Tuesday, September 19, 2006

That Inevitable Day

Many of you know that my father has suffered from Alzheimer's disease for years.

Recently, health care providers have added two words to this diagnosis, "end" and "stage." End-stage Alzheimer's is the clinical way of saying that Dad is dying. He has a degenerative disease for which there is no cure.

The Alzheimer's Association website explains that something called "amyloyd plaque" builds up around the outside of nerve cells in the brain, prohibiting healthy brain function. Researchers know that this material is made up of protein, but they don't know yet how it impedes normal cell activity.

Such a microscopically small thing means that my father has forgotten how to button a shirt, buckle a belt, tie a shoe. The simplest procedures of daily dress and personal hygiene have been daunting for some time now, and would long ago have been impossible to negotiate were it not for Mom's transcendent courage and patience.

But, the inevitable, long-forecast next step has finally come. Dad can no longer be cared for in his own home. We moved him to a temporary Hospice residence this weekend, and will soon place him in a residential care center.

It is hard to see this once robust man now so slumped and crumpled. No measure of stoic bravery can shield his four sons from the awful realization that dementia has robbed them of their bigger-than-life daddy.

Even Mom, who has tenderly noted every single minute graduation of this disease's progress, was not prepared to see her husband in yet this new state of reduction.

Aging ain't for sissies. Browning must have been on drugs the day he wrote that ridiculous thing, "Grow old along with me! / The best is yet to be, / The last of life, for which the first was made."

I guess denial is a fine invention as long as it works. It no longer did the trick for what I saw this weekend.


Marsha said...

I know how much you love your dad and how difficult this is for you and your family. My prayers are with you as you enter the next stage of the journey. We love you and miss you LOTS!!!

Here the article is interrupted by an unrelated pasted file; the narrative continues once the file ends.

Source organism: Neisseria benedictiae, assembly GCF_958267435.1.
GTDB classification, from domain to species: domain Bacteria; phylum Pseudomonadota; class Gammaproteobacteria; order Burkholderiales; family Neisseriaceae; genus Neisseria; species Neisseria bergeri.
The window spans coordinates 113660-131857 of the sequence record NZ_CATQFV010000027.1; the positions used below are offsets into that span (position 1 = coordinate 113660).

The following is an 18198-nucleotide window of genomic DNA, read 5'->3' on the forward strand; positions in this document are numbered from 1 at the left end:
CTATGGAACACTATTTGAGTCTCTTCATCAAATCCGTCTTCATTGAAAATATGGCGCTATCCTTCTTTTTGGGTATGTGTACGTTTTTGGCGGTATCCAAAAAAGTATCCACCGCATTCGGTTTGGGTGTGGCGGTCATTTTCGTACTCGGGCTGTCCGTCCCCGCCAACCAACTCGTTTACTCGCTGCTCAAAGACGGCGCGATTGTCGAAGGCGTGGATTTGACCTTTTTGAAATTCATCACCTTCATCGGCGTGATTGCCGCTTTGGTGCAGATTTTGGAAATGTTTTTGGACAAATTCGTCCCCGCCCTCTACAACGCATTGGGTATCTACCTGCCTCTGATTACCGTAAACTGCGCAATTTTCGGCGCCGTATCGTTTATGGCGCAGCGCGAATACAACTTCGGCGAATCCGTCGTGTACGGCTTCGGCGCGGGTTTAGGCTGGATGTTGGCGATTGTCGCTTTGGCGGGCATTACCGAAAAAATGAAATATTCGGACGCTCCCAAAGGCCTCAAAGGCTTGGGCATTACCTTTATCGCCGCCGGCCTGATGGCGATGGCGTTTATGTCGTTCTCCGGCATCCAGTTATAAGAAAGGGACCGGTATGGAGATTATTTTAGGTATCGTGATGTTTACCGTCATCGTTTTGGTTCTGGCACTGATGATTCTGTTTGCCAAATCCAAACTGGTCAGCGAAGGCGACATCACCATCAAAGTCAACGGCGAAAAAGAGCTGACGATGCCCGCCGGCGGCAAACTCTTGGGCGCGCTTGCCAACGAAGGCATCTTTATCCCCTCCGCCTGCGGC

Your Friend,

lmk4jc said...

charlie,my dear brother,i too know how you love your father.your dad didnt carve those names into the table for nothing.you and your brothers are what he loved the most,and now in the time coming you will have each other and be at your mothers side.my prayers for you and your family will be for strenght and peace.linda

Clyde dishong said...


You so eloquently write of the painful process of dealing with your families journey with Alzheimer's disease. Our hearts go out to you and family for all that this entails for each of you. We saw this very same thing with Clyde's brother and his family. It is not easy to watch a strong and healthy person who is a giant to a young son, slowly deteriorate into a helpless individual unable to communicate his thoughts and feelings. In those lucid times, it seems they are "normal" if only for a short while, but quickly they return to a fog, unable to find their way. Please know you are in our prayers. Clyde and Judy

barry brake said...

robert browning on drugs!! may it never be!! those words were stingingly true, and might ring truer to you now than they did before. most people interpret the "grow old along with me; the best is yet to be" quote as some kind of touching marriage-proposal. it's in fact the opposite: a looking-forward to death, and a view of our withering bodies as the pathway to heaven, put in the mouth of an old rabbi talking to his young student.

the poem is so beautiful, and contains such truths that speak to me about your situation and your father's personality, which i feel i've glimpsed through your stories and remembrances:

Grow old along with me!
The best is yet to be,
The last of life, for which the first was made:
Our times are in His hand
Who saith "A whole I planned,
Youth shows but half; trust God: see all, nor be afraid!''

Poor vaunt of life indeed,
Were man but formed to feed
On joy, to solely seek and find and feast:

Then, welcome each rebuff
That turns earth's smoothness rough,
Each sting that bids nor sit nor stand but go!
Be our joys three-parts pain!
Strive, and hold cheap the strain;
Learn, nor account the pang; dare, never grudge the throe!

For thence,—a paradox
Which comforts while it mocks,—
Shall life succeed in that it seems to fail:
What I aspired to be
And was not, comforts me.

But all, the world's coarse thumb
And finger failed to plumb,
So passed in making up the main account;
All instincts immature,
All purposes unsure,
That weighed not as his work, yet swelled the man's amount:

Thoughts hardly to be packed
Into a narrow act,
Fancies that broke through language and escaped;
All I could never be,
All, men ignored in me,
This, I was worth to God.

amen, and amen!!

you and your whole family are in our prayers, blessed soul.

barry and catherine

Anonymous said...

Your tribute to your father was just beautiful. It gave us chills as we read it. I know it helped you to write it. The lose of a parent is never easy and you made it very comforting to hear.

All our love,
Bob and Loretta Hamilton